Since 2007, the USGS has been supporting the U.S. Department of State (DoS), the U.S. Agency for International Development (USAID), and the Kimberley Process to stem the flow of conflict diamonds into the international market. Conflict diamonds are rough diamonds that rebel movements sell to finance wars against legitimate governments. The Kimberley Process is a joint Government, industry, and civil society initiative to prevent such gemstones from entering the mainstream rough diamond market. The USGS provides technical assistance by using satellite and aerial imagery to monitor small-scale diamond mining activities in western and central Africa. This imagery is combined with on-the-ground field data collection and digital terrain modeling to achieve a comprehensive and detailed understanding of the geologic, social, and economic contexts of mining areas. This work focuses on assessing changes and identifying trends in the informal small-scale diamond mining sector over time, with the overarching goal of preventing diamonds from being used to fund conflicts against legitimate governments.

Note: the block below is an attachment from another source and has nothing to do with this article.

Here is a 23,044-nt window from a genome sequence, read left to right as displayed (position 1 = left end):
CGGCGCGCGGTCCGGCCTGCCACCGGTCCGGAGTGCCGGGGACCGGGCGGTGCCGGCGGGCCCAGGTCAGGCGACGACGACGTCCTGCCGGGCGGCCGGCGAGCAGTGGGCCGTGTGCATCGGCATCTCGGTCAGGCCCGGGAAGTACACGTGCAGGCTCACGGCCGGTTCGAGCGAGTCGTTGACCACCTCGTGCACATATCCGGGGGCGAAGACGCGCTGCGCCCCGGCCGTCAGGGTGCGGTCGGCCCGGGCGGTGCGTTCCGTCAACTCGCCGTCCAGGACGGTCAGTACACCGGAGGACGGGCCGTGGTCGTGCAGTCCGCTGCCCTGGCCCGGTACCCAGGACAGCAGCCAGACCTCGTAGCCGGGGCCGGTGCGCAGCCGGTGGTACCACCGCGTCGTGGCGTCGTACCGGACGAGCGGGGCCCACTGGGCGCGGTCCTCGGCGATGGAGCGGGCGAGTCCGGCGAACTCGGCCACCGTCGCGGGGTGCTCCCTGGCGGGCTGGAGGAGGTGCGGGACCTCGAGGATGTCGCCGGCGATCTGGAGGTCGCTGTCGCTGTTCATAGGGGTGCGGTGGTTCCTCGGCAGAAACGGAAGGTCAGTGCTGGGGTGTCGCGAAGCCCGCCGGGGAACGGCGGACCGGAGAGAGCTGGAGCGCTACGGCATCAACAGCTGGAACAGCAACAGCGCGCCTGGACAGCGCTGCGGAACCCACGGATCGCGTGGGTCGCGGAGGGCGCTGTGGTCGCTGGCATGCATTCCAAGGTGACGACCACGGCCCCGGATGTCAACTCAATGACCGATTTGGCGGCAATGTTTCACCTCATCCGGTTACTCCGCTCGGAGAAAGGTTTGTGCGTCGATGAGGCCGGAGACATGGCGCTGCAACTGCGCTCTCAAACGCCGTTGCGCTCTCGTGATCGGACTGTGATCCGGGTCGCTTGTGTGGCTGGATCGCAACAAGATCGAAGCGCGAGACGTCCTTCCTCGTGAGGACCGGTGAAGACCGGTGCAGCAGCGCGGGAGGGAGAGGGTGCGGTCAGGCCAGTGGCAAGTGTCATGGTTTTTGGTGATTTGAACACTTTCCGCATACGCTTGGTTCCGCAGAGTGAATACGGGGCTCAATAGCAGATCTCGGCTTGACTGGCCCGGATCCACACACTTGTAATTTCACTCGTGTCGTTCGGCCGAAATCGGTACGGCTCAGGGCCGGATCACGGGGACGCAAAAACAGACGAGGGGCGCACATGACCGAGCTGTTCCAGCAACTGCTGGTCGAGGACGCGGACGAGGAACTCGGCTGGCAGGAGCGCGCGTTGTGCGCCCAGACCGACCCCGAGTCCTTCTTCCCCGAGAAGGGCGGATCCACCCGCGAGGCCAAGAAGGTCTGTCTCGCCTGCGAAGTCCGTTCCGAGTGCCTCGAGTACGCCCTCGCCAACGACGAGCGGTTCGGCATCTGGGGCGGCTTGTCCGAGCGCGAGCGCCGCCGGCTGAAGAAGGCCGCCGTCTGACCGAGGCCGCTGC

Oblique aerial image of an informal diamond mining site collected by a small UAS during USGS fieldwork in Guinea (2014).